How to preview installed fonts on your iPad

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More terrifying than a blank Pages document.
More terrifying than a blank Pages document.
Photo: Charlie Sorrel/Cult of Mac

iOS 13 and iPadOS added official support for adding fonts to your iPhone and iPad. You’ve been able to do it for a while, using third-party apps that hack their way around the problem using software configuration profiles to install typefaces on your system.

And you can still use those. In fact, you may have to, as we’ll see in a moment. But now you can also install fonts from the App Store, as well as previewing them in a new built-in panel. Let’s take a look.

Preview installed iPad fonts

In iOS, there are three kinds of font preview.
Three kinds of font preview.
Photo: Cult of Mac

To preview any already-installed fonts on your device, go to Settings > General > Fonts. This simple panel will show any fonts you have installed. Fonts will show up here, no matter how you added them — either through the App Store, or via a third-party app like AnyFont or iFont.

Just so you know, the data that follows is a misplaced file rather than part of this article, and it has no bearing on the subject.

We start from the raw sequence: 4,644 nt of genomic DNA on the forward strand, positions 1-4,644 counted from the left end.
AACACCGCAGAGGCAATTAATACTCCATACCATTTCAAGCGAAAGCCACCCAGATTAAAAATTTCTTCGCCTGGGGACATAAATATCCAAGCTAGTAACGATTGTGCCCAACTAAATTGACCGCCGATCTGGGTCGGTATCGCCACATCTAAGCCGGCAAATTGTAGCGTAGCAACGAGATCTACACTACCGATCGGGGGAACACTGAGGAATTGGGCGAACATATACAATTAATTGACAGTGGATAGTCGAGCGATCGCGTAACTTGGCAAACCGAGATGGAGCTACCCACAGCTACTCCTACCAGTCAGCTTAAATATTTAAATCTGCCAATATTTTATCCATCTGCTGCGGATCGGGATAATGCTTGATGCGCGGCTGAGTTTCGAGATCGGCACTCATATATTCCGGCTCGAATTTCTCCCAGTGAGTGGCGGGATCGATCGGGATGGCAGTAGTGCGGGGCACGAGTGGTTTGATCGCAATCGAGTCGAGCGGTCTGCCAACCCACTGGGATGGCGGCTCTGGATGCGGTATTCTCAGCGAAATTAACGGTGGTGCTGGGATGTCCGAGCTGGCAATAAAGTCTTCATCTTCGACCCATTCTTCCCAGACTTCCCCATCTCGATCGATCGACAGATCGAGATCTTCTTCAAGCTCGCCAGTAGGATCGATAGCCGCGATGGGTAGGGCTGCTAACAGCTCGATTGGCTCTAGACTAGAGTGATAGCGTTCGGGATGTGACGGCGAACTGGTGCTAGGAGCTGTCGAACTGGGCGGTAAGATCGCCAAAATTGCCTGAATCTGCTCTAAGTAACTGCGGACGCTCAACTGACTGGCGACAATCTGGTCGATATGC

You can see a list of installed fonts, and you can access several previews: The alphabet, lorem ipsum, plus any glyphs included in the font.

How to install fonts in iOS 13

All your installed iOS fonts show up in the Settings app.
All your installed fonts show up in the Settings app.
Photo: Cult of Mac

There are two ways to install fonts in iOS 13 and iPadOS. One is to buy them from the App Store, but good luck finding them. There’s no App Store category for fonts. This means that a search on the keyword “fonts” brings up a bunch of dodgy-looking apps for adding lettering to your Instagram posts.

You can't uninstall iOS fonts from third-party sources.
You can’t uninstall fonts from third-party sources.
Photo: Cult of Mac

The other way is to use the established “profiles” hack, mentioned above. This involves installing an app, then using it to browse fonts and create a software configuration profile that allows it to be installed. Make sure you know what you’re doing here. Profiles can do all kinds of things to your iPhone or iPad. In fact, Apple requires that you use your passcode to add them. (We have a whole how-to on adding your own fonts to iOS in this way.)

iOS font integration could be improved somewhat

I’d prefer an App Store category, or at least a landing page on the App Store to make searching for fonts easier. On the other hand, most professional designers already bought and paid for a whole bunch of fonts. They probably don’t want to buy them again just to use on the iPad. Apple could fix this problem by simply allowing users to add fonts directly from the Files app. Until that happens (probably never), you can enjoy these clunky workarounds.